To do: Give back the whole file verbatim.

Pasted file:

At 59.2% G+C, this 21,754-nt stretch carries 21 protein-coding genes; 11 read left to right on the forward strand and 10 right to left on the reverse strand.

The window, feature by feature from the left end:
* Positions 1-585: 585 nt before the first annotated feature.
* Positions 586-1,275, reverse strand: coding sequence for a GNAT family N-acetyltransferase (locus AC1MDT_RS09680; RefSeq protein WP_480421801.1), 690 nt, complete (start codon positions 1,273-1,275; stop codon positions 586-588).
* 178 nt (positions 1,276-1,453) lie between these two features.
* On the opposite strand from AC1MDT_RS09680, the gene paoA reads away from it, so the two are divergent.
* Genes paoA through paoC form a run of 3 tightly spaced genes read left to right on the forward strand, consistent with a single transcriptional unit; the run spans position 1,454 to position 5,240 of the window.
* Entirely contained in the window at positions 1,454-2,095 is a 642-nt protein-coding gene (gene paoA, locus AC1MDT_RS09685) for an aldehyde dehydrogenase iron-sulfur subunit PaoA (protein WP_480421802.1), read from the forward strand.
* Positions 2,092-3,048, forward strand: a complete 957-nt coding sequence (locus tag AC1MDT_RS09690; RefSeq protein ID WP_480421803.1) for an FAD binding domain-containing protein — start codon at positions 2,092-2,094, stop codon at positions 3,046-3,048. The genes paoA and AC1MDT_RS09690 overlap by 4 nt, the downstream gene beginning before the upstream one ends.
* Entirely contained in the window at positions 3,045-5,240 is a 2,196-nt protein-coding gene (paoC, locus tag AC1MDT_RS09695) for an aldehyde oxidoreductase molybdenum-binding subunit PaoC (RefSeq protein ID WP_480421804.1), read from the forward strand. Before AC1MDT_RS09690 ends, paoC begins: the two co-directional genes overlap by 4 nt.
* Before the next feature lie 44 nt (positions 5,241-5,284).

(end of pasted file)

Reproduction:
At 59.2% G+C, this 21,754-nt stretch carries 21 protein-coding genes; 11 read left to right on the forward strand and 10 right to left on the reverse strand.

The window, feature by feature from the left end:
* Positions 1-585: 585 nt before the first annotated feature.
* Positions 586-1,275, reverse strand: coding sequence for a GNAT family N-acetyltransferase (locus AC1MDT_RS09680; RefSeq protein WP_480421801.1), 690 nt, complete (start codon positions 1,273-1,275; stop codon positions 586-588).
* 178 nt (positions 1,276-1,453) lie between these two features.
* On the opposite strand from AC1MDT_RS09680, the gene paoA reads away from it, so the two are divergent.
* Genes paoA through paoC form a run of 3 tightly spaced genes read left to right on the forward strand, consistent with a single transcriptional unit; the run spans position 1,454 to position 5,240 of the window.
* Entirely contained in the window at positions 1,454-2,095 is a 642-nt protein-coding gene (gene paoA, locus AC1MDT_RS09685) for an aldehyde dehydrogenase iron-sulfur subunit PaoA (protein WP_480421802.1), read from the forward strand.
* Positions 2,092-3,048, forward strand: a complete 957-nt coding sequence (locus tag AC1MDT_RS09690; RefSeq protein ID WP_480421803.1) for an FAD binding domain-containing protein — start codon at positions 2,092-2,094, stop codon at positions 3,046-3,048. The genes paoA and AC1MDT_RS09690 overlap by 4 nt, the downstream gene beginning before the upstream one ends.
* Entirely contained in the window at positions 3,045-5,240 is a 2,196-nt protein-coding gene (paoC, locus tag AC1MDT_RS09695) for an aldehyde oxidoreductase molybdenum-binding subunit PaoC (RefSeq protein ID WP_480421804.1), read from the forward strand. Before AC1MDT_RS09690 ends, paoC begins: the two co-directional genes overlap by 4 nt.
* Before the next feature lie 44 nt (positions 5,241-5,284).